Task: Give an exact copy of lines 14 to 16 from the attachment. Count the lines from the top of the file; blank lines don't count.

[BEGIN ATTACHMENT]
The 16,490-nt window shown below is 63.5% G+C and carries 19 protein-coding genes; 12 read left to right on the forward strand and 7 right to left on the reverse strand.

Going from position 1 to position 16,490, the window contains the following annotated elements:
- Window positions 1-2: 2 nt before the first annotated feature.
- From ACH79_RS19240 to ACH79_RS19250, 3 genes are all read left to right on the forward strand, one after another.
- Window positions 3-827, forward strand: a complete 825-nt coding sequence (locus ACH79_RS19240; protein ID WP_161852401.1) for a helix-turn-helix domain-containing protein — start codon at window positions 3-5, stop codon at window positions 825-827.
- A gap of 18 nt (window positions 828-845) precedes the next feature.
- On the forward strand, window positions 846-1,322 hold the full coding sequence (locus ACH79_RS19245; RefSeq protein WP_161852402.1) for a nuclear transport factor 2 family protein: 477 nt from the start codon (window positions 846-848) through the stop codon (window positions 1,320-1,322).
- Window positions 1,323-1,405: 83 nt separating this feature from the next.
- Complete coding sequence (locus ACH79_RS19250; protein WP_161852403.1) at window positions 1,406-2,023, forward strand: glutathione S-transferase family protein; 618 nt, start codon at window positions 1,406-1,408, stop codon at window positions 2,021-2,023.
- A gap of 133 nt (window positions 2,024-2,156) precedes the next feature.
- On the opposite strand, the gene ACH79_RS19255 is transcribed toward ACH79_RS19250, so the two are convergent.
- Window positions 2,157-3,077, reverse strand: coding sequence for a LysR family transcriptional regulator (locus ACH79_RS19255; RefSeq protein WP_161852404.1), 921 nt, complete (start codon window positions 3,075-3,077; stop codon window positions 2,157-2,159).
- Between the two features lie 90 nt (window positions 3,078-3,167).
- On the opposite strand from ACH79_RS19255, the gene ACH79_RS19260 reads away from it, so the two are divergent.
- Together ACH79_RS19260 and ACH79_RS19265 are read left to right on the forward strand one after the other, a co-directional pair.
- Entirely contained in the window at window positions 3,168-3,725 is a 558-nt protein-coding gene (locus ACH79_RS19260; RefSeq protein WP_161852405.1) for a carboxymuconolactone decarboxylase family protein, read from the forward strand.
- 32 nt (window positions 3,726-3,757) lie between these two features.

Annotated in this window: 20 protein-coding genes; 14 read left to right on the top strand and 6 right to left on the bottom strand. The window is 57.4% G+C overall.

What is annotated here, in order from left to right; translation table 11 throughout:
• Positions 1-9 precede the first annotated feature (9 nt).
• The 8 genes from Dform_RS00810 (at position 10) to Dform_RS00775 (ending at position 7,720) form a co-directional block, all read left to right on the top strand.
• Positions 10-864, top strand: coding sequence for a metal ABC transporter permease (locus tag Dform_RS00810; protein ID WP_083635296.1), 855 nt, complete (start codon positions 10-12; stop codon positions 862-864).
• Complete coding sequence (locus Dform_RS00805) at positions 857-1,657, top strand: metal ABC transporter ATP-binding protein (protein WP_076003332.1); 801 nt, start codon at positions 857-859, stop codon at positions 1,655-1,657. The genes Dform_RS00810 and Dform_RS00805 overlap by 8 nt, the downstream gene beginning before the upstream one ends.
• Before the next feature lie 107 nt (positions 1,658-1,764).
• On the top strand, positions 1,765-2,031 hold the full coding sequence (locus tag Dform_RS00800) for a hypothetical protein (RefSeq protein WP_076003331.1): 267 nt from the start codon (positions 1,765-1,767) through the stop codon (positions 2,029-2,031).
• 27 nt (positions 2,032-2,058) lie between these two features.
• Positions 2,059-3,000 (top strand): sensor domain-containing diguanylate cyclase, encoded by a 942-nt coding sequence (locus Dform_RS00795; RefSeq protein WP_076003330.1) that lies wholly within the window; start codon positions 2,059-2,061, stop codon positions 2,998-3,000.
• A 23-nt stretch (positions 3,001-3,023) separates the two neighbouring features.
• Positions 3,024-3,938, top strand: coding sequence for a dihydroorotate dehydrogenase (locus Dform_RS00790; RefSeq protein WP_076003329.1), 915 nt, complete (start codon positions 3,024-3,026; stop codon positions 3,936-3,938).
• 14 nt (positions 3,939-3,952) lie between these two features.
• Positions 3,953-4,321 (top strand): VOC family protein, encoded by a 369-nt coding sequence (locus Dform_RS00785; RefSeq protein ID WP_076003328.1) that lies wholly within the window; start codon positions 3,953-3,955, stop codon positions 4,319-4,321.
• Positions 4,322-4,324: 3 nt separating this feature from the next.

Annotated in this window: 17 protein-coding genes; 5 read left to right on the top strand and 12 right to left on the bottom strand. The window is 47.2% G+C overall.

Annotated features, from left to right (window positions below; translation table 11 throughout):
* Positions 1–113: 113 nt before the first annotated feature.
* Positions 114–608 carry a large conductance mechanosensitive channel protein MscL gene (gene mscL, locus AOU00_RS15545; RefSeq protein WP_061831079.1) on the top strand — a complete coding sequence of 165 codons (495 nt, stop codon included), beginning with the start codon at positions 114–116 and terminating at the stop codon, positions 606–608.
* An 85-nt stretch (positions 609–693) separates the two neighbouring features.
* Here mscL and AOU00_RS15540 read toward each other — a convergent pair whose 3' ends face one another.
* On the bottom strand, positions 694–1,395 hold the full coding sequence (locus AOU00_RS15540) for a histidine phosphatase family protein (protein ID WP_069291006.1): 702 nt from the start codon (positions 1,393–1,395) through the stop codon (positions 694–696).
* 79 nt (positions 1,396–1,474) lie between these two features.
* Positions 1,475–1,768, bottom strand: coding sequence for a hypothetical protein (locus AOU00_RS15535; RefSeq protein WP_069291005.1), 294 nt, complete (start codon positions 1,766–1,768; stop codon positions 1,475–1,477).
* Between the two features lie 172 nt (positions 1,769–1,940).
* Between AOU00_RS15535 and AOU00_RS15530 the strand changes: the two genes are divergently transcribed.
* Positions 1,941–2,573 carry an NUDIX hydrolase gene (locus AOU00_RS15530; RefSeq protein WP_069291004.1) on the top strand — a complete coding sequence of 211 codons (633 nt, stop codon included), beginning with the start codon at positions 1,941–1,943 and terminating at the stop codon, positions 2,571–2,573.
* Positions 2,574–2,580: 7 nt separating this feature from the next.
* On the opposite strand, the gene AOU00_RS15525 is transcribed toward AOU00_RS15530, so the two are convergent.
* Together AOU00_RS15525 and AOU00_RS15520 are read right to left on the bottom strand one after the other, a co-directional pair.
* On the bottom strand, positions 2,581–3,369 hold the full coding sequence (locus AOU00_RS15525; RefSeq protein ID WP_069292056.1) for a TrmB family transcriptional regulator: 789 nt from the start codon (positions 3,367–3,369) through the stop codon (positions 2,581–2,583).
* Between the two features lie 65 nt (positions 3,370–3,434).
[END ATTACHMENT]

- On the opposite strand from ACH79_RS19255, the gene ACH79_RS19260 reads away from it, so the two are divergent.
- Together ACH79_RS19260 and ACH79_RS19265 are read left to right on the forward strand one after the other, a co-directional pair.
- Entirely contained in the window at window positions 3,168-3,725 is a 558-nt protein-coding gene (locus ACH79_RS19260; RefSeq protein WP_161852405.1) for a carboxymuconolactone decarboxylase family protein, read from the forward strand.